0:34:530:34:57

I think it's today.

0:34:570:34:59

I think we've both had a difficult buying session and I do feel,

0:34:590:35:03

if we can escape without too much harm,

0:35:030:35:06

without too much of a loss in Exeter,

0:35:060:35:09

let us head down to Penzance, hopefully with a bit leftover.

0:35:090:35:14

Managing expectations, eh, Charles?

0:35:140:35:17

-# The sun has got his hat on... #

-Here we are.

0:35:170:35:20

-# Hip, hip, hip hooray. #

-Here we are.

-The day awaits.

0:35:200:35:24

-Here we are.

-I think, Raj, it will be a hip, hip, hip hooray for you.

0:35:240:35:28

-Well, let's hope so.

-I think the mask, like the sun today,

0:35:280:35:32

-will smile on the fortunate one.

-We shall see. I wish you well.

0:35:320:35:37

So, the man wielding the gavel is Brian Goodison-Blanks.

0:35:380:35:43

Let's see what he makes of our lots.

0:35:440:35:46

The Russian silver spoons - I quite like these.

0:35:470:35:49

They're nice, they're period, by a very well-known Russian silversmith.

0:35:490:35:52

I think these will do quite well.

0:35:520:35:54

The bronze wall mask is decorative. We're maybe looking at £30-£40.

0:35:540:35:57

The one to watch would probably be the Royal Field Artillery uniform

0:35:570:36:00

cos militaria is a strong field at the moment and that will

0:36:000:36:02

certainly do very well with collectors.

0:36:020:36:04

Well, there's only one way to find out.

0:36:040:36:06

Get comfy as the auction's about to begin.

0:36:060:36:08

Right, here we go.

0:36:110:36:12

Charles, it's your Bristol Blue glass goblet first.

0:36:120:36:16

-Start me at 20, somebody.

-Come on.

-Start me at 10, somebody.

0:36:160:36:19

-Oh, it's painful.

-At 10, 12, 15?

0:36:190:36:22

-15. 18...

-Go on.

-..20, 22,

0:36:220:36:26

-25, 28? Are you sure, sir?

-One more.

0:36:260:36:28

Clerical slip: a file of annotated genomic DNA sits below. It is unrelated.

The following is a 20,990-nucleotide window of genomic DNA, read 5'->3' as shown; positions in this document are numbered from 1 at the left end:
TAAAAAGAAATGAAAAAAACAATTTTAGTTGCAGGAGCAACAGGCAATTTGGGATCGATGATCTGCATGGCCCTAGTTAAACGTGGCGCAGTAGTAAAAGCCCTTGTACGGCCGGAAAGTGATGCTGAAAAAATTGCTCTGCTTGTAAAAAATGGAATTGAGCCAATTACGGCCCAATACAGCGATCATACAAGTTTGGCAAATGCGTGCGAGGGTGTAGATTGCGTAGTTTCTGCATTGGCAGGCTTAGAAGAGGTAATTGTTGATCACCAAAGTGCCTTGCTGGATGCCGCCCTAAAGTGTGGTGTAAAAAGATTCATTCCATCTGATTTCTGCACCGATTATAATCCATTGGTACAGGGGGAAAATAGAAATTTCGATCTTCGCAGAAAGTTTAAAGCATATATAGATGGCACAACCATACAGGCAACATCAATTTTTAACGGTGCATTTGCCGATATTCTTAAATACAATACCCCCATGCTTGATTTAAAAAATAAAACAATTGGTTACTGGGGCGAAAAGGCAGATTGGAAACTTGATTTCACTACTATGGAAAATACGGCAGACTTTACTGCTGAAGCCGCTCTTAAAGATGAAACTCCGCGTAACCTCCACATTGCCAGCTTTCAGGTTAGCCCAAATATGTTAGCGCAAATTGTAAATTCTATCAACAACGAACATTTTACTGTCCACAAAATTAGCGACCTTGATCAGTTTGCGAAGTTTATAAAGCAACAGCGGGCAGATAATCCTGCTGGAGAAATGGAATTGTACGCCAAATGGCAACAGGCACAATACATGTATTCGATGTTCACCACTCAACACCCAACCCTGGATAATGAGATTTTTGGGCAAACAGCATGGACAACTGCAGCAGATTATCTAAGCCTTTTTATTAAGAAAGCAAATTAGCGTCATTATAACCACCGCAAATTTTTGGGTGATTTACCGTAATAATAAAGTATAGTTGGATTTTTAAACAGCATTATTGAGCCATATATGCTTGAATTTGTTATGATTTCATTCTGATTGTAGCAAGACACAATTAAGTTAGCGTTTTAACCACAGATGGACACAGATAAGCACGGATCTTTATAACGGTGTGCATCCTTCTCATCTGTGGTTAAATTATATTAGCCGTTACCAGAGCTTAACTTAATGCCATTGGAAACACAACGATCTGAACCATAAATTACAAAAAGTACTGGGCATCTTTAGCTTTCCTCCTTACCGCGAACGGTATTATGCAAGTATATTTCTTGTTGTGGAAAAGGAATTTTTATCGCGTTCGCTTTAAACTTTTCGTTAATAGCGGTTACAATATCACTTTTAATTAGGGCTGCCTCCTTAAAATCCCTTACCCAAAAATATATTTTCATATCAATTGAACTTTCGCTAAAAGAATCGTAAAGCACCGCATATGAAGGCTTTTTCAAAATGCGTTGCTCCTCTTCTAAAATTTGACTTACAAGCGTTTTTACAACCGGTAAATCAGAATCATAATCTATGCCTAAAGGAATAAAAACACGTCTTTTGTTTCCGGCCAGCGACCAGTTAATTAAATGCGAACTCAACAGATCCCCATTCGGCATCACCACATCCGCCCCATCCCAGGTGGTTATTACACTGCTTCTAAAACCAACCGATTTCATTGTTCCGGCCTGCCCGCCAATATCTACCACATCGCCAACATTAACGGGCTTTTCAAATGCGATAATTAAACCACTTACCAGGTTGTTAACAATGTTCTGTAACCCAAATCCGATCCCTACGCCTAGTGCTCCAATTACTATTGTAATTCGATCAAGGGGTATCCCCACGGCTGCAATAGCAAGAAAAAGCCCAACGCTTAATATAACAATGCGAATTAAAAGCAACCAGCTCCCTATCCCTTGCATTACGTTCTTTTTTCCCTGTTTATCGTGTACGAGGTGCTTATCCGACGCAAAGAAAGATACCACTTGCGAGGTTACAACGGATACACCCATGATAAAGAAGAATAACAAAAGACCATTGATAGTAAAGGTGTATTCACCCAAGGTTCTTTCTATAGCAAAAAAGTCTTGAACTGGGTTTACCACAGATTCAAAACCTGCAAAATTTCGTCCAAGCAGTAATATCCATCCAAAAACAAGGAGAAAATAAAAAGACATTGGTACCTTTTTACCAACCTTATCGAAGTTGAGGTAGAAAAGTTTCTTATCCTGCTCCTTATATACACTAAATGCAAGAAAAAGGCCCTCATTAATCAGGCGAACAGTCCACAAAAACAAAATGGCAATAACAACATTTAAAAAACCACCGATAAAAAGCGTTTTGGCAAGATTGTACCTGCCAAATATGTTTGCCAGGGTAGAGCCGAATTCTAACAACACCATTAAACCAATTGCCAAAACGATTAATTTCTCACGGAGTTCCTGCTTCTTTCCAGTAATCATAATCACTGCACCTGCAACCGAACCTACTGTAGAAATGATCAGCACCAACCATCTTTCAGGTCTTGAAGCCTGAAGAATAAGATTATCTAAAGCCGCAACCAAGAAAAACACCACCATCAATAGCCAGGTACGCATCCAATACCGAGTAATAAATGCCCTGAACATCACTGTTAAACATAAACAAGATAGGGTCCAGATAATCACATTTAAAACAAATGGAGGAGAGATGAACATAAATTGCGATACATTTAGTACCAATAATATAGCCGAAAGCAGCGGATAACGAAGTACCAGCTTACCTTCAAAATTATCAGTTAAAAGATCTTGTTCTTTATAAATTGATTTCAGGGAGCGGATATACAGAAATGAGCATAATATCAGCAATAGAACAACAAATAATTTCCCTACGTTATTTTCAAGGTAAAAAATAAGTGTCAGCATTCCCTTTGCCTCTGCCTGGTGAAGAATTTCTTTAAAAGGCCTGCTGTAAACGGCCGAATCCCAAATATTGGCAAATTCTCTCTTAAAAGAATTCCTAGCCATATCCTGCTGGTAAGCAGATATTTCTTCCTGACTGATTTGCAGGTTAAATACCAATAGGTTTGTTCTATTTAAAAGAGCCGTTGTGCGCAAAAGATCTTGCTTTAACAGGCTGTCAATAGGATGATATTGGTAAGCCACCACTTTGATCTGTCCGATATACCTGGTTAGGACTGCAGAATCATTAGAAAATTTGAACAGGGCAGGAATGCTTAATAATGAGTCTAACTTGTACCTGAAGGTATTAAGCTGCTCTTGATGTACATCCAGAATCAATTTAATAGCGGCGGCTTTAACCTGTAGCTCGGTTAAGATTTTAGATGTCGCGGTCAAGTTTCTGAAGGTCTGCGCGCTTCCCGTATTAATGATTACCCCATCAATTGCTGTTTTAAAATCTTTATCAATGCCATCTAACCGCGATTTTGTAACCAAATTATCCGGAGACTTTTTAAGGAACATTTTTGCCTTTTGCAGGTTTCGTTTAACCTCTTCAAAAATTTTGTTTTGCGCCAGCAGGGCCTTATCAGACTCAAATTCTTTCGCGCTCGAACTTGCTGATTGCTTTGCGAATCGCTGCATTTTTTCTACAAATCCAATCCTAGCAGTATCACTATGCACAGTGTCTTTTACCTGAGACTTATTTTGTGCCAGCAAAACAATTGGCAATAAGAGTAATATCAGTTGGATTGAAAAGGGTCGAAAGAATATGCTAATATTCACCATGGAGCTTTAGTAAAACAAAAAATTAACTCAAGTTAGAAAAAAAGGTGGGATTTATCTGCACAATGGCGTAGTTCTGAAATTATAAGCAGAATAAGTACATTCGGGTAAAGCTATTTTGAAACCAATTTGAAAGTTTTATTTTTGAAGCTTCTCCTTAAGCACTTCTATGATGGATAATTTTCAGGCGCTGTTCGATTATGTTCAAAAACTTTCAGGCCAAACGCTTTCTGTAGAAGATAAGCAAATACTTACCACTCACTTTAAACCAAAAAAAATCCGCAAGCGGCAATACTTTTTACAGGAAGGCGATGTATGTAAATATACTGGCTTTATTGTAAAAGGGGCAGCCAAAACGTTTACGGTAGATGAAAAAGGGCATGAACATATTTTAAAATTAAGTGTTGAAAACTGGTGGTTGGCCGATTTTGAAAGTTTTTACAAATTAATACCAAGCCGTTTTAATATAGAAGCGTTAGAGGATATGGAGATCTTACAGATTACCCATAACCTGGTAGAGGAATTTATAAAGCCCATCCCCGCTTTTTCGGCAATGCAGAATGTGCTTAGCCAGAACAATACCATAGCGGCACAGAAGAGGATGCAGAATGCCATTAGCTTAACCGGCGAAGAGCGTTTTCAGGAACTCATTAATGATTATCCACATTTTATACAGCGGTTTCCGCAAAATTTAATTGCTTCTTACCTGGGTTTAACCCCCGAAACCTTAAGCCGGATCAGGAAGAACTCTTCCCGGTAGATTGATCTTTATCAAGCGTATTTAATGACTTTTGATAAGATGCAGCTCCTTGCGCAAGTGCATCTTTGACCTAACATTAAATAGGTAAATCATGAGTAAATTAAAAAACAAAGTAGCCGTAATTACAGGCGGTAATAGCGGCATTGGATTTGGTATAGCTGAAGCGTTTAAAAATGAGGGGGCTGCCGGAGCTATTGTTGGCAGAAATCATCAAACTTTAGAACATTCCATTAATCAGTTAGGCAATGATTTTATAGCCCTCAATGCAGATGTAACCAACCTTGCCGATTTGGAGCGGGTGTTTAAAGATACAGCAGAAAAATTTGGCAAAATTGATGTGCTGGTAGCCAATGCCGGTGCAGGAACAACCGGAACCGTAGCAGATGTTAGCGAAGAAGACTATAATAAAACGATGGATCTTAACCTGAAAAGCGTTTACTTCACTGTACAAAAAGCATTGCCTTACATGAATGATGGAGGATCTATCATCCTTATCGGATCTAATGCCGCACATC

At 25 here, then. Are we all done at 25? 8 now elsewhere?

0:36:280:36:31

-Last chance, then, at 25.

-GAVEL BANGS

0:36:310:36:33

-There we go. Happy with that.

-Fantastic.

0:36:330:36:37

First profit in the pocket. Raj is up next, with his brass moneybox.

0:36:370:36:42

£15. Save your pennies. You'll need them later.

0:36:420:36:47

-Oh, no.

-That's good!

0:36:470:36:50

-£10, madam.

-He's got 1,000 pence.

-12 now. 15?

-Here we go.

0:36:500:36:54

15. 18? No, at £15 in the middle to the lady.

0:36:540:36:58

15. 18, sure? At £18 on my left and standing at 18. And 20?

0:36:580:37:01

Are you quite sure then at 18?

0:37:010:37:04

GAVEL BANGS

0:37:040:37:05

It's almost been lost in the post, hasn't it?

0:37:050:37:07

Not sure now's the time for jokes, Charles.

0:37:070:37:10

That's a disappointing start for poor old Raj.

0:37:100:37:13

Now the pair of Russian silver spoons.

0:37:130:37:16

I'm hoping we can depart Exeter with some Russian love.

0:37:160:37:21

From Russia with love, via Exeter.

0:37:210:37:24

Various interests and commissions here.

0:37:240:37:26

With me here at 30, 5, 40, 5, 50. 50 is bid.

0:37:260:37:30

That's it. I'm out.

0:37:300:37:32

At 50 with my commission bid then. 55 in the room. I'm out then.

0:37:320:37:36

-At 55 here. Looking for 60 now.

-That's it. I'm down 10. Go on.

-55...

0:37:360:37:41

-GAVEL BANGS

-Boom. Boom.

0:37:410:37:44

-That's not bad at all.

-Russia has gone boom to bust.

0:37:440:37:47

Ah, hard luck, old chap.

0:37:470:37:49

Let's hope Raj fares a little bit better